The New York style Italian steakhouse Bistecca opened in 2016 with a signature Chocolate Martini that sold up to 40 to 50 glasses a night. Two months into opening, the stellar Union Group bar team (consisting of Kiki Moka, Aldi Upay, Mirwansyah and Eric Opung) were faced with a country-wide shortage of white chocolate liqueur. After purchasing the last that was left of Bols and De Kuyper from distributors, they soon realised they had a week’s worth of stock left before they would have to declare the drink sold out for the foreseeable future.
Hot off the heels of some expert distillation training with Luke Whearty, the brains behind Operation Dagger in Singapore, the Union team put their newly acquired rotary evaporator skills to the test. After four to five iterations using cacao butter (too buttery), cacao powder (too bitter), they finally settled on a recipe using white chocolate compound, cacao nibs and vanilla. The resulting liqueur had a creamier texture and a more unique and prominent chocolate flavour than all the previous chocolate liqueurs they had previously bought and used.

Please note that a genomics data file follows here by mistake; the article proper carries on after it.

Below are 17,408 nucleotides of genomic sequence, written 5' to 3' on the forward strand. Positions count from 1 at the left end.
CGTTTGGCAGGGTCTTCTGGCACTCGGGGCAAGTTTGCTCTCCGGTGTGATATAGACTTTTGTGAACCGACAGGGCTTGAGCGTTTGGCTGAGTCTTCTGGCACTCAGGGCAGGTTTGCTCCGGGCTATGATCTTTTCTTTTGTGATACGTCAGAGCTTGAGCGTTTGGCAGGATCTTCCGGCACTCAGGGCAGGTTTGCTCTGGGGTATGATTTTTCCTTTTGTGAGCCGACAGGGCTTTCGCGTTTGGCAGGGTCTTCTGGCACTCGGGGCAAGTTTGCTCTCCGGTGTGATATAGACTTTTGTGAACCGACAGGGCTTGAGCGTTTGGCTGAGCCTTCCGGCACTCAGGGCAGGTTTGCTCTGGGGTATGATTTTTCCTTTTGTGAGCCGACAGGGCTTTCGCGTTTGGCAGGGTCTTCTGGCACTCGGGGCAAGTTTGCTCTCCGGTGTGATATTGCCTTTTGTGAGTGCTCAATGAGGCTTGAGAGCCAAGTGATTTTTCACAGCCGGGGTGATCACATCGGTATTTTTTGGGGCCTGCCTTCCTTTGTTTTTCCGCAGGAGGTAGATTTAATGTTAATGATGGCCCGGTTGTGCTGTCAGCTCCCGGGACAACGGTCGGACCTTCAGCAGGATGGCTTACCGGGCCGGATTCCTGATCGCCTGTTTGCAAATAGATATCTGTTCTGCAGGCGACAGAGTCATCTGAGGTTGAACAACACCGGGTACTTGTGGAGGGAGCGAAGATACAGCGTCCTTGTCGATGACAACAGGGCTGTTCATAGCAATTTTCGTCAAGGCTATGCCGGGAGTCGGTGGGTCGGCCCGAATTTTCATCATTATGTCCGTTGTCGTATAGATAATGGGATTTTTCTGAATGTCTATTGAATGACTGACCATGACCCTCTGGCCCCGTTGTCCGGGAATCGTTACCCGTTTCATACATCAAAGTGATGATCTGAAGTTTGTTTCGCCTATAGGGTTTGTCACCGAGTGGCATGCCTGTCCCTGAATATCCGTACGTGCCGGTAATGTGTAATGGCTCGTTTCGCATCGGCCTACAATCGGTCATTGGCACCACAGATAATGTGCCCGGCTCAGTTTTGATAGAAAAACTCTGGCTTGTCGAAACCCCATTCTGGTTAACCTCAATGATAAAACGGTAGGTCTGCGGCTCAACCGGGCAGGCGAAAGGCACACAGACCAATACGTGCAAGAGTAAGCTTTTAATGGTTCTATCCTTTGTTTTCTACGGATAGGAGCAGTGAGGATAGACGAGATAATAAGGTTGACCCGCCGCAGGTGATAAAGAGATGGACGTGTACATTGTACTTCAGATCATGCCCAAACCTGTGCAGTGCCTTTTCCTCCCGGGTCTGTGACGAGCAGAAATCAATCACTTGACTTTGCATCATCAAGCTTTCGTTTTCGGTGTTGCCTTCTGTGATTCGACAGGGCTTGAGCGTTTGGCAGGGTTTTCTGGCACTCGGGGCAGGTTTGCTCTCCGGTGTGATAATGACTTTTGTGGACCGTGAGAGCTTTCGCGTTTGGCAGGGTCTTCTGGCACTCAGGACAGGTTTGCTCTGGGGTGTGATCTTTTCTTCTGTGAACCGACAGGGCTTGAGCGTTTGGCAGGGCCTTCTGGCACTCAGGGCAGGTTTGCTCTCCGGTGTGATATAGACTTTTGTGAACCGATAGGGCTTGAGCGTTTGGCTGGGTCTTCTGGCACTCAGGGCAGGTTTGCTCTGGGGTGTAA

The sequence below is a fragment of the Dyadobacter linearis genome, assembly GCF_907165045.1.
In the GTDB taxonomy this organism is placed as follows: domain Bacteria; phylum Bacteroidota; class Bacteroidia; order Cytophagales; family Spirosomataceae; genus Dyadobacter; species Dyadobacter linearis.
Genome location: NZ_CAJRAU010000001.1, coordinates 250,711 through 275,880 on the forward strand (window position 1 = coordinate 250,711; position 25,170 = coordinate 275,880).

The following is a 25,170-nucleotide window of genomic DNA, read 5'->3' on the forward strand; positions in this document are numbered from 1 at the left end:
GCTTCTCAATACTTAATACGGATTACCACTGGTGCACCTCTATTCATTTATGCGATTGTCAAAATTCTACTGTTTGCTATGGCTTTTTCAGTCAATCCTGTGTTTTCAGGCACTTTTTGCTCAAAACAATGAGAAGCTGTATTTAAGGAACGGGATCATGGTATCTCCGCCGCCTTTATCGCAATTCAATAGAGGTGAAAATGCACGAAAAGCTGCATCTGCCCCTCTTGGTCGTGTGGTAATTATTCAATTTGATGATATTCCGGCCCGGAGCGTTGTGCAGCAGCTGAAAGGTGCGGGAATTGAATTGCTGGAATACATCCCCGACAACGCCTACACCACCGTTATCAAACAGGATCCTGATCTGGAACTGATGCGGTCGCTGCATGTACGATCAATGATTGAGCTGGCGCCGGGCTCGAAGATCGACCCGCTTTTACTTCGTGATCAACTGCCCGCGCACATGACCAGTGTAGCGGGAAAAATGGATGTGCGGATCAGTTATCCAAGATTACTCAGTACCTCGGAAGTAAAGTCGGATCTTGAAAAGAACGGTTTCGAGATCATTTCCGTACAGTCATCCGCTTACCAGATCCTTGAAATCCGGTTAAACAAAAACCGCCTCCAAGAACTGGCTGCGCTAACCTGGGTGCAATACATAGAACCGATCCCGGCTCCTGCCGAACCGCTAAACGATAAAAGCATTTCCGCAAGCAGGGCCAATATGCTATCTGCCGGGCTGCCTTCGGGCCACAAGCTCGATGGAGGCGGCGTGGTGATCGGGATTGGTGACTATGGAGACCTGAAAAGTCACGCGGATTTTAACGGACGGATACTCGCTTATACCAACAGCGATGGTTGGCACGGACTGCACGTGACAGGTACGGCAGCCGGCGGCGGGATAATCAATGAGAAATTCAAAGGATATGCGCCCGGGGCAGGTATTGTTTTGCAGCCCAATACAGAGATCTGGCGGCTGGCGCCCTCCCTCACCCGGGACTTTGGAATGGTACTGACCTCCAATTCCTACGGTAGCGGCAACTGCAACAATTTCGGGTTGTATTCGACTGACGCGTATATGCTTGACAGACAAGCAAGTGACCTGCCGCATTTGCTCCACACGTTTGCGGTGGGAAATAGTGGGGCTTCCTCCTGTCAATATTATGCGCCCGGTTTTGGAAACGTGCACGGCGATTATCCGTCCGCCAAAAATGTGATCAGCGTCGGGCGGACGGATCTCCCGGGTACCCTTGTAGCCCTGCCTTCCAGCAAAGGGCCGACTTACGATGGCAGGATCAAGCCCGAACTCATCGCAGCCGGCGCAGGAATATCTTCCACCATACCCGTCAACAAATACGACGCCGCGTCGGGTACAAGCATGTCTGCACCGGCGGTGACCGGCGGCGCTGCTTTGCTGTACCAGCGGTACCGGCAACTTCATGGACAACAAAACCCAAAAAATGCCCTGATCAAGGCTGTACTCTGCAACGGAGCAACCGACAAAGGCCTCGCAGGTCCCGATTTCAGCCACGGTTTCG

There are countless examples of other bartenders showing innovation and creativity through adversity in Indonesia. Gentian liqueurs from the team at Wishbone Semarang; mocha liqueur from Yutaka-san at Koda Bar; strega and falernum liqueur at Pantja and in-house aquavit and Absinthe at A/A bar. Each of these bartenders knows and understands that certain liqueurs have been made for decades (and in some cases centuries) by expert craftspeople and that no amount of research or development will be able to accurately match or surpass products like Chartreuse. However, in the cases mentioned above, the championing of Indonesian ingredients allows these homemade liqueurs to take on local flavours and culture in the finished cocktail. In doing so, cocktail lovers are able to experience local twists to classic cocktails that are unique and culturally tied to Indonesia, allowing for a richer and more fruitful drinking experience.